57 Channels and nothing on: Why I hate buying software
Too much choice and too little useful content
In 1992, when Bruce Springsteen released the song 57 Channels and Nothing On, life was much simpler” Three networks ruled the airwaves. There was no HBO or Showtime or ESPN. Heck, there was no Internet, and therefore no Netflix, Youtube, or Google.
In 1992, fifty-seven channels was a lot.
Fast forward to 2016, and there are now 500 million channels thanks to the internet.
And often there is still nothing on.
It’s the same with software
So what’s a business owner to do when shopping for a technology solution?
There is way too much choice and not enough time for the average entrepreneur to find the best solution for their business.
In the spirit of helping you wade through the literally thousands of software options available today, I offer a cautionary tale.
The summer of CRM
At Marketing CoPilot we just spent the summer implementing a new CRM and marketing automation tool for our business.
We were generating a lot of leads from our website, but they were not being analyzed or followed up on correctly.
So we started looking for a cost-effective tool that would help close the loop on lead generation and lead nurturing.
What we did right
- We looked at the tools we were already using.
- We categorized every tool the team used by purpose, cost, frequency of use, and output to get a cost-benefit ratio for each one.
- We looked at software company websites to self-educate before asking for a demo or pricing.
- We talked to other businesses and asked what they were doing with CRM (we started with businesses our size and then talked to businesses that looked like what we wanted to become.)
- Finally, we drafted a list of requirements to vet our options.
What we did wrong
Before I tell you the outcome of our journey to find a marketing automation tool, I want to share a mistake we made in reviewing software products.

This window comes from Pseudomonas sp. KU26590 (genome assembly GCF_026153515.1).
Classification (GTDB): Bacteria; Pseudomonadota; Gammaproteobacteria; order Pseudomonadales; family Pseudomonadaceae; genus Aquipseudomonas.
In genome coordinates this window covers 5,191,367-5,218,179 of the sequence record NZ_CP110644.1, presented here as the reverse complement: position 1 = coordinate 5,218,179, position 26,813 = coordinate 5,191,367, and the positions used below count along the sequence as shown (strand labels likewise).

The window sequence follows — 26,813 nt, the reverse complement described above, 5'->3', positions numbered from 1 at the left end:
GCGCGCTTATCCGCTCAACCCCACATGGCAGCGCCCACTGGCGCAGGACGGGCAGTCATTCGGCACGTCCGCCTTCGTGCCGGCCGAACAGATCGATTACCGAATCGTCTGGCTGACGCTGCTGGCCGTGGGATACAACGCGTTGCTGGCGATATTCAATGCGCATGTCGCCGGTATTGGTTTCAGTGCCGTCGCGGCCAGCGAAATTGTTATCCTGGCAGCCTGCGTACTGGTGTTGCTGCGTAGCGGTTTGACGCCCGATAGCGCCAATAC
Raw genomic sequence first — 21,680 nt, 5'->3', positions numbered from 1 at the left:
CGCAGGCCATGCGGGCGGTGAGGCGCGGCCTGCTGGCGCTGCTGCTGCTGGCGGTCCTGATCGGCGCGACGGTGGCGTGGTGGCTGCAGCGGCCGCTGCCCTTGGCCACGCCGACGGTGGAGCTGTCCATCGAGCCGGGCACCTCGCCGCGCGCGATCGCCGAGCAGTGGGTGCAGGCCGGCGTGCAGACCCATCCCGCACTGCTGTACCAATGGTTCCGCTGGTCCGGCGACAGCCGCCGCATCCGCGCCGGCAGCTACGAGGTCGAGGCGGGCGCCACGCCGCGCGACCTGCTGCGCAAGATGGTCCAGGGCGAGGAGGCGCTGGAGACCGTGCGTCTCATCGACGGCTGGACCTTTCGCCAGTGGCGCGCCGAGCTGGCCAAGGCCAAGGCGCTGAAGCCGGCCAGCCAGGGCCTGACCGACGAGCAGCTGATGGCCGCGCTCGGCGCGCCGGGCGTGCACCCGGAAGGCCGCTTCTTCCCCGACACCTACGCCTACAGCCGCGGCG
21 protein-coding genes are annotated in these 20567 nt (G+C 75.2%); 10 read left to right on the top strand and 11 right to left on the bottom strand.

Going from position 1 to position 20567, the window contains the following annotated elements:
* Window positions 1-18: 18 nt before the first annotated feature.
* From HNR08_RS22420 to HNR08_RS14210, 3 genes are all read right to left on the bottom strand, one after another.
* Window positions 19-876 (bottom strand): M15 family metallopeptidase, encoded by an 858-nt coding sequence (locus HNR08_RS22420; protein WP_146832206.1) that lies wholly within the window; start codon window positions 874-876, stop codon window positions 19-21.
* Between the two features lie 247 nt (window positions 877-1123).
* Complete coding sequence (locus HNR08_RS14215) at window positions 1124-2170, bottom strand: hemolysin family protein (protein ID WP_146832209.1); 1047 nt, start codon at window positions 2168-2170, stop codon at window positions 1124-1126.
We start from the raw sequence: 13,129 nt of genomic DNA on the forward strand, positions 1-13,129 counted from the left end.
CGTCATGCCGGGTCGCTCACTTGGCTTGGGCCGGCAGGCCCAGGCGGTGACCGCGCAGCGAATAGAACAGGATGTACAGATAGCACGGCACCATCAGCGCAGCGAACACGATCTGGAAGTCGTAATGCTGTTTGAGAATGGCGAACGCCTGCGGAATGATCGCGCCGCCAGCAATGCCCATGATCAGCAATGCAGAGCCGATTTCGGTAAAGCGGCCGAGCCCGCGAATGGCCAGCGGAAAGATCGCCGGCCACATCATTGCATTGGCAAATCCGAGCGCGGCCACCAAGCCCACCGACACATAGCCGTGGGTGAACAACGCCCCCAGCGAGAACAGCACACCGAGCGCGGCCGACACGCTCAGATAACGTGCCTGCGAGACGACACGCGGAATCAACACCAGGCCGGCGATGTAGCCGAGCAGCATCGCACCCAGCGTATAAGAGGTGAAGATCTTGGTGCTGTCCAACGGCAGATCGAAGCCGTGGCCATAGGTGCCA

Big Mistake Number 1 was that we had not yet hired a sales professional, and yet here we were making CRM decisions without the input of the person who would be using the software day in and day out.
- Big Lesson Number 1: Get your uses involved early in the process. They will see things that you won’t as the business owner.
Big Mistake Number 2 was that we wanted to implement software that we could also recommend to our clients. But what we needed as a business was not necessarily what might make sense for someone else’s business.
- Big Lesson Number 2: Each business is unique and so should the software and marketing automation tools that need to be implemented.
What software companies did wrong
We spent a lot of time and effort on this buying exercise. Here are some of the opportunities for improvement I would like to see addressed as a customer:
- Make sure that when your ideal customer hits your website, they can identify with your company and product. In a sea of choice, being clear and specific about who best fits your software is paramount. You can’t be all things to all people — there is too much choice and too little time for the buyer to have to figure out if you are the right fit. They’ll move on the next company that communicates better.
- Business process and analysis for any piece of software is a core part of the buyer journey. Tackle this content on your website quickly because this is what is going to get shared when decisions are being made. Do you have an implementation project plan available for download on your site? Even if it’s high-level steps and scope about the level of effort, you need this content available when buyers are developing a short list.
- Do not hide your pricing page. Pricing is a key question in the buyer journey: Can I afford this solution? This is likely the third most important page on your site. Don’t just list cost and features — use this page to sell value.
The final outcome
We ended up choosing a solution that integrated into our email system and that looked and felt like tools we were already using. What the exercise demonstrated to us is that list cleansing and list management is a core part of our business and requires time and attention. If you want to be successful in sales, you need to pay attention to lead analysis on a weekly basis.
We also discovered that speed matters and not one product we reviewed talked about this on their website. Sure they talked about “cloud” and “ease of use” but they did not directly discuss how long it takes to add or update records in the system and how this will slow down a sales person if the response time is more than five seconds. Not one software company we reviewed discussed the process for running reports and the time it takes to mine data. These are real user problems, and no one was up front about real user issues.
So to all software and technology companies out there, this is what we mean by content marketing. Real content that has an impact on the customer. Not hype or features and functions. Content that has an impact on the buyer journey.
We switched ‘round and ’round til half past dawn – 57 channels and nothing on.
Thanks Bruce – you summed up my software acquisition experience beautifully.